Ron Hextall was also the winner of the Vezina Trophy (NHL's Best Goaltender) and the Conn Smythe Trophy (NHL Playoff MVP), as well as being named to the NHL All-Rookie Team in 1987 as a rookie for the Philadelphia Flyers, as the Flyers lost to the powerful Edmonton Oilers in seven games during the Stanley Cup Finals. The Calder Trophy was the only honor that eluded Hextall that year as he finished second behind Luc Robitaille. He was also remembered for a slash on Edmonton's Kent Nilsson in the 1987 Stanley Cup Finals; any Oiler player that approached the Flyers' net would receive welts on their legs from Hextall's stick.
Quebec, Long Island, and back to PhiladelphiaEdit
On June 30th 1992, Hextall was traded to the Quebec Nordiques along with Peter Forsberg, Chris Simon, Mike Ricci, Kerry Huffman, Steve Duchesne, a 1st round selection (Jocelyn Thibault) in 1993, a 1st round selection (later traded to the Toronto Maple Leafs, later traded to the Washington Capitals - Nolan Baumgartner) in 1994, and $15,000,000 cash for Eric Lindros. He spent the 1992–93 NHL season there, helping the Nordiques to make the playoffs for the first time in several years. Hextall then moved on to the New York Islanders for the 1993–94 NHL season, where he also appeared in the playoffs. The Flyers reacquired him in 1994 and he helped them reach the finals in 1997, although they were quickly swept aside by the Detroit Red Wings in 4 games. He finished out his career with the Flyers in 1999.
In June 2006, the Los Angeles Kings named Ron Hextall as Assistant General Manager. In addition, Hextall will serve as the General Manager of the Manchester Monarchs of the American Hockey League, the Kings’ primary affiliate.
On February 6, 2008, Hextall became the 19th member inducted into the Philadelphia Flyers Honored members Flyers Hall of Fame in a ceremony during a game vs the Washington Capitals.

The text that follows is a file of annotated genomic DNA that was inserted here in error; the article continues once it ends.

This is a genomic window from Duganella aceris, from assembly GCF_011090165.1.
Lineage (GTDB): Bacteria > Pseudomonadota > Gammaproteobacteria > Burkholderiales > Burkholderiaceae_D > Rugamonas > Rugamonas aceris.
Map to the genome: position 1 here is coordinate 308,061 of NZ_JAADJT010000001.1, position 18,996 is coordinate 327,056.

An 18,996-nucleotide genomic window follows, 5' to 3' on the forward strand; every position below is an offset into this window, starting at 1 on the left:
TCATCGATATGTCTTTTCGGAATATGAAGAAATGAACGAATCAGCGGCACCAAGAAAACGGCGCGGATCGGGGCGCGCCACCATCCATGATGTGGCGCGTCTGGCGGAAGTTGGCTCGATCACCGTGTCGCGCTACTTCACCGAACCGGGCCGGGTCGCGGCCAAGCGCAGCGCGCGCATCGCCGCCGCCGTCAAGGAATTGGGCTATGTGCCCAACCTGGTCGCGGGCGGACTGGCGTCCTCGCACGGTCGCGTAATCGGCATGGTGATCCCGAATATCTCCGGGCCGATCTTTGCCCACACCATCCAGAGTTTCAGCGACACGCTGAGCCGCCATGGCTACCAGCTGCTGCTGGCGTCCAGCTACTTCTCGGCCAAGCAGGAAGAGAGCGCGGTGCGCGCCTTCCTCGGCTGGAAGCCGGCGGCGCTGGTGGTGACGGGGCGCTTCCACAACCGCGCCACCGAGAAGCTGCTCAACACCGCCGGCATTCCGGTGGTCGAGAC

Ron's son, center Brett Hextall (Currently playing his freshman year at the University of North Dakota) was drafted by the Phoenix Coyotes in the sixth round (159th overall) in the 2008 NHL Entry draft With that selection, the Hextalls have a chance to become the first family to have four generations play in the NHL. On May 7, 2014, Hextall was named the new General Manager of the Philadelphia Flyers.
- Dudley "Red" Garrett Memorial Award — 1986
- Named to AHL First All-Star Team — 1986
- NHL Rookie of the Month of November — 1986
- Vezina Trophy — 1987
- Conn Smythe Trophy - 1987
- NHL All-Rookie Team — 1987
- NHL First All-Star Team — 1987
- Inducted into Flyers Hall of Fame - February 6, 2008
|1981–82||Brandon Wheat Kings||WHL||30||12||11||0||1398||133||0||5.71||.864||0||0||0|
|1982–83||Brandon Wheat Kings||WHL||44||13||30||0||2589||249||0||5.77||0||4||66|
|1983–84||Brandon Wheat Kings||WHL||46||29||13||2||2670||190||0||4.27||.883||0||8||117|
|1993–94||New York Islanders||NHL||65||27||26||6||3581||184||5||3.08||.898||0||3||52|
|1981–82||Brandon Wheat Kings||WHL||3||0||2||103||16||0||9.32||-||-||-||-|
|1983–84||Brandon Wheat Kings||WHL||10||5||5||592||37||0||3.75||-||0||1||8|
|1993–94||New York Islanders||NHL||3||0||3||158||16||0||6.08||.800||0||0||4|
|Winner of the Vezina Trophy|
| Succeeded by|
|Winner of the Bobby Clarke Trophy|
| Succeeded by|
|Winner of the Conn Smythe Trophy|
| Succeeded by|
|This page uses content from Wikipedia. The original article was at Ron Hextall. The list of authors can be seen in the page history. As with Ice Hockey Wiki, the text of Wikipedia is available under the Creative Commons Attribution-Share Alike License 3.0 (Unported) (CC-BY-SA).|